WASHINGTON — President Barack Obama asserted that the Assad regime’s chemical weapons attack last month does impact U.S. national security.
“What happened to those people, to those children, is not only a violation of international law, it’s also a danger to our security,” Obama said in a White House address Tuesday night.
“If we fail to act, the Assad regime will see no reason to stop using chemical weapons,” Obama said. “As the ban against these weapons erodes, other tyrants will have no reason to think twice about acquiring poison gas and using them. Over time, our troops will again face the prospect of chemical warfare on the battlefield and it could be easier for terrorist organizations to obtain these weapons and to use them to attack civilians.”
Obama said he had resisted calls for military action in Syria because he didn’t think outside force was the answer to solve the Syrian civil war, but that he changed his mind after the regime gassed its own citizens on Aug. 21, killing 1,429 people, including 426 children.
Obama talked about the Chemical Weapons Convention, that more than 189 countries have signed on to, and which was ratified by the U.S. Senate in 1997. Under the proposal diplomatic solution, Syria would allow the international community to take control of the weapons and would sign the Chemical Weapons Convention.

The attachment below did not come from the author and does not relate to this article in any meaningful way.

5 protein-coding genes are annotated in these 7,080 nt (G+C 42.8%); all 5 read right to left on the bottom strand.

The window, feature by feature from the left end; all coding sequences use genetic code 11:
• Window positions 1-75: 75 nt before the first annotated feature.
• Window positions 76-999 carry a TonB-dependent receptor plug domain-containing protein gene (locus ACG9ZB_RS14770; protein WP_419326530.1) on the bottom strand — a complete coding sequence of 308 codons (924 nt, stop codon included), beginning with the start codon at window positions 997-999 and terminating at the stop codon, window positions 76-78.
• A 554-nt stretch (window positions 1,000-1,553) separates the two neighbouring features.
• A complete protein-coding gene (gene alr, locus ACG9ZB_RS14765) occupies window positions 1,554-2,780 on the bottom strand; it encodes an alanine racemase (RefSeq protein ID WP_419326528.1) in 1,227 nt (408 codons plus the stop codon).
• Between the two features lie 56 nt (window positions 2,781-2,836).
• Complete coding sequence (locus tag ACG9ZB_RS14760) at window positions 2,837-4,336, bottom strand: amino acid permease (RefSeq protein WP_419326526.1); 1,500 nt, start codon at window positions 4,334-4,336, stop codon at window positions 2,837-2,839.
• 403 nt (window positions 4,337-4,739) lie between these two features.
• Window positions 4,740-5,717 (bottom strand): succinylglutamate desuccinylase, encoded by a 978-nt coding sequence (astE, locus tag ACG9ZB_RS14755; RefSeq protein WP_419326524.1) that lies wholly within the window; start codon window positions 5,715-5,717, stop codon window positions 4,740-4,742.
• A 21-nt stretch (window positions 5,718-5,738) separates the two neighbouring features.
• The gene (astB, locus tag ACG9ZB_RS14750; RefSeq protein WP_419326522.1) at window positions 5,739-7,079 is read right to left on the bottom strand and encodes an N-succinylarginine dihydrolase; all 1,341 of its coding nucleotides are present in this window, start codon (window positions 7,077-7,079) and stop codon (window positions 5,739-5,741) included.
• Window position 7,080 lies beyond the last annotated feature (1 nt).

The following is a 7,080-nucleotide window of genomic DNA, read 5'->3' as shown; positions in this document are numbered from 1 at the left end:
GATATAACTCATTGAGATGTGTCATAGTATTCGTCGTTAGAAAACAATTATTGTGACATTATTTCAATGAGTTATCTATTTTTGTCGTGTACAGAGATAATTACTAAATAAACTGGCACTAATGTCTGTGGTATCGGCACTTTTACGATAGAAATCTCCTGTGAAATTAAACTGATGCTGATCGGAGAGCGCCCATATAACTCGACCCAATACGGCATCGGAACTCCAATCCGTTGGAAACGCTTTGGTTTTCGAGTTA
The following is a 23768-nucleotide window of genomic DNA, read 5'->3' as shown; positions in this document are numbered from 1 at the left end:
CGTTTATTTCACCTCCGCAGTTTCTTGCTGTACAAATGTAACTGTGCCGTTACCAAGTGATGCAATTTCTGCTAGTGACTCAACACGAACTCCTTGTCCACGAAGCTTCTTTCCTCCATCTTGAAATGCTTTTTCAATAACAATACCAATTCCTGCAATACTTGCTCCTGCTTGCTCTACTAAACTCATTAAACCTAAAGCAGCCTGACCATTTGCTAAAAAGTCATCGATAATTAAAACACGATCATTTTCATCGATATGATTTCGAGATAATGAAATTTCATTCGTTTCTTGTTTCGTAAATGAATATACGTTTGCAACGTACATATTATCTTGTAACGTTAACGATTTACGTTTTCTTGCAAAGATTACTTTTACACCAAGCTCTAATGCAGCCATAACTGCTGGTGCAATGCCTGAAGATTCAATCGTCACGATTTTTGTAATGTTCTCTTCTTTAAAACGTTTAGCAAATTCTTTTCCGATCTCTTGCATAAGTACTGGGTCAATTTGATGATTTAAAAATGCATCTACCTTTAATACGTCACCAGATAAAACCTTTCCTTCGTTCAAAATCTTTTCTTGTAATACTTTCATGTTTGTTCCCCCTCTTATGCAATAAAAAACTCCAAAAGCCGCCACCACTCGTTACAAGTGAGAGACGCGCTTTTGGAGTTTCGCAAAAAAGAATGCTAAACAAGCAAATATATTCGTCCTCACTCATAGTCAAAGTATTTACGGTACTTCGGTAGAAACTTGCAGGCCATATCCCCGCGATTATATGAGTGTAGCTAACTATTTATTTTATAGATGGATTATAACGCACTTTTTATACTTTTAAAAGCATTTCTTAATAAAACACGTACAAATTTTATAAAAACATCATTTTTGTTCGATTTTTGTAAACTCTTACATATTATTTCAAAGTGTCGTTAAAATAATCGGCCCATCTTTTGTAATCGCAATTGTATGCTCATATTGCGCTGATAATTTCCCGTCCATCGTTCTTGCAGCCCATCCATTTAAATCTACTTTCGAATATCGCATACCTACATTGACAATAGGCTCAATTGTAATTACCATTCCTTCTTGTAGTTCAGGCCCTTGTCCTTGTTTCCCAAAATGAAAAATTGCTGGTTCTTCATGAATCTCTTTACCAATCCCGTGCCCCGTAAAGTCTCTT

After first asking Congress to vote for a military strike in Syria, he now has asked them to postpone a vote — one that looked increasingly difficult to win — while seeking a deal with Russia and Syria to put Assad’s chemical arsenal under international control.
“I have, therefore, asked the leaders of Congress to postpone a vote to authorize the use of force while we pursue this diplomatic path,” Obama said. “I’m sending Secretary of State John Kerry to meet his Russian counterpart on Thursday, and I will continue my own discussions with President Putin.”
He repeated that this would not be another Iraq and Afghanistan. He added that it also would not resemble the sustained air campaigns in Libya during 2011 and Kosovo in 1999.
Moreover, Obama addressed concerns the attack would not be strong enough.
“Others have asked if its worth acting if we don’t take out Assad,” Obama said. “Some members of Congress have said there is no point in doing a pin prick strike in Syria. Let me make something clear. The United States military doesn’t do pin pricks. Even a limited strike will send a message to Assad that no other nation can deliver. I don’t think we should remove another dictator with force. We learned from Iraq that doing so makes us responsible for all that comes next. But a targeted strike can make Assad or another dictator think twice before using chemical weapons.”
Obama also addressed the question of whether the U.S. could be assisting Al Qaeda in the effort.
“It’s true that some of Assad’s opponents are extremists, but Al Qaeda will only draw strength in a more chaotic Syria if people there see the world doing nothing to prevent innocent civilians from being gassed to death,” Obama said. “The majority of the Syrian people — and the Syrian opposition we work with — just want to live in peace, with dignity and freedom. And the day after any military action, we would redouble our efforts to achieve a political solution that strengthens those who reject the forces of tyranny and extremism.”
This post has been updated.